Fighting plant pests

Sunday February 11 2018

By Michael J. Ssali

Pests are described as insects, bacteria, viruses, birds, and rodents that destroy crops by eating them or by infecting them with diseases.
They are often a nuisance which results in huge losses for the farmer. They can damage the crop when it is growing in the field or after harvest during storage.
The common methods of fighting pests may be categorised as chemical and preventive.
The chemical method is so far regarded by most farmers as the quicker and more effective way of controlling pests. A specific chemical that kills particular pests is used in the correct dosage to dust, fumigate, or spray the crop. Chemicals manufactured to kill pests are referred to as pesticides and they are sold in registered farmers’ shops. Pesticides are poisonous and therefore they can be dangerous to their handlers and to the consumers of the crops that they are meant to protect.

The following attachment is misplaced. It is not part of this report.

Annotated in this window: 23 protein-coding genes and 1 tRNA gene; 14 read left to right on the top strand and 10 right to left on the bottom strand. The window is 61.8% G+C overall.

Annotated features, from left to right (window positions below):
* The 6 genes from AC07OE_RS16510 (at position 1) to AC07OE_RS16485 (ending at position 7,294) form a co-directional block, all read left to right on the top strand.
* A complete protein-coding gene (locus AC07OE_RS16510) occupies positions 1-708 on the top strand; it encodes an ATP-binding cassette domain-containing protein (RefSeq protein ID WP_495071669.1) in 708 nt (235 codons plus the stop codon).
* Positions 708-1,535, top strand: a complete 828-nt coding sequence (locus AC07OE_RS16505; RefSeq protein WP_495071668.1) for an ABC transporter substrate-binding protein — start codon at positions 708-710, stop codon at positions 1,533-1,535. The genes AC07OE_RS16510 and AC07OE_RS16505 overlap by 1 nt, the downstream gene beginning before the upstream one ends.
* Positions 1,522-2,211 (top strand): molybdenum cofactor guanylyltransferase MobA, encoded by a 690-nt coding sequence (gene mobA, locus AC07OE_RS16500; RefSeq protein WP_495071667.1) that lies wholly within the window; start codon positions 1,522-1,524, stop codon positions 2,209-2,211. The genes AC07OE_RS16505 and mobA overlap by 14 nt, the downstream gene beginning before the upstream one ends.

Pesticides can also kill innocent insects, and animals that live naturally in the environment where the chemicals are used.
Therefore farmers must handle pesticides with extreme care and to apply them strictly according to the manufacturers’ instructions. Pesticides are also expensive and reduce the farmer’s profits. Some pests, particularly viruses, cannot be killed by pesticides and plant pathologists and breeders have resorted to genetic engineering or genetic modification (GM) to develop crops resistant to the pests and diseases caused by the viruses. Genetic engineering is almost like vaccination in humans and animals. When genetically engineered crops are grown there is no need for the farmer to use pesticides which destroy biodiversity and increase production costs.
For example, following the successful development of genetically modified Irish potato, farmers will not have to spend money on pesticides to fight Potato Blight when GM crops are permitted to be grown in Uganda. Consumers will eat potatoes that are not polluted by pesticides.
Some preventive methods include weed control to reduce multiplication of pests, use of disease free seeds and planting materials as well as observing good field hygiene.
Integrated pest control involves the use of both pesticides and preventive methods.
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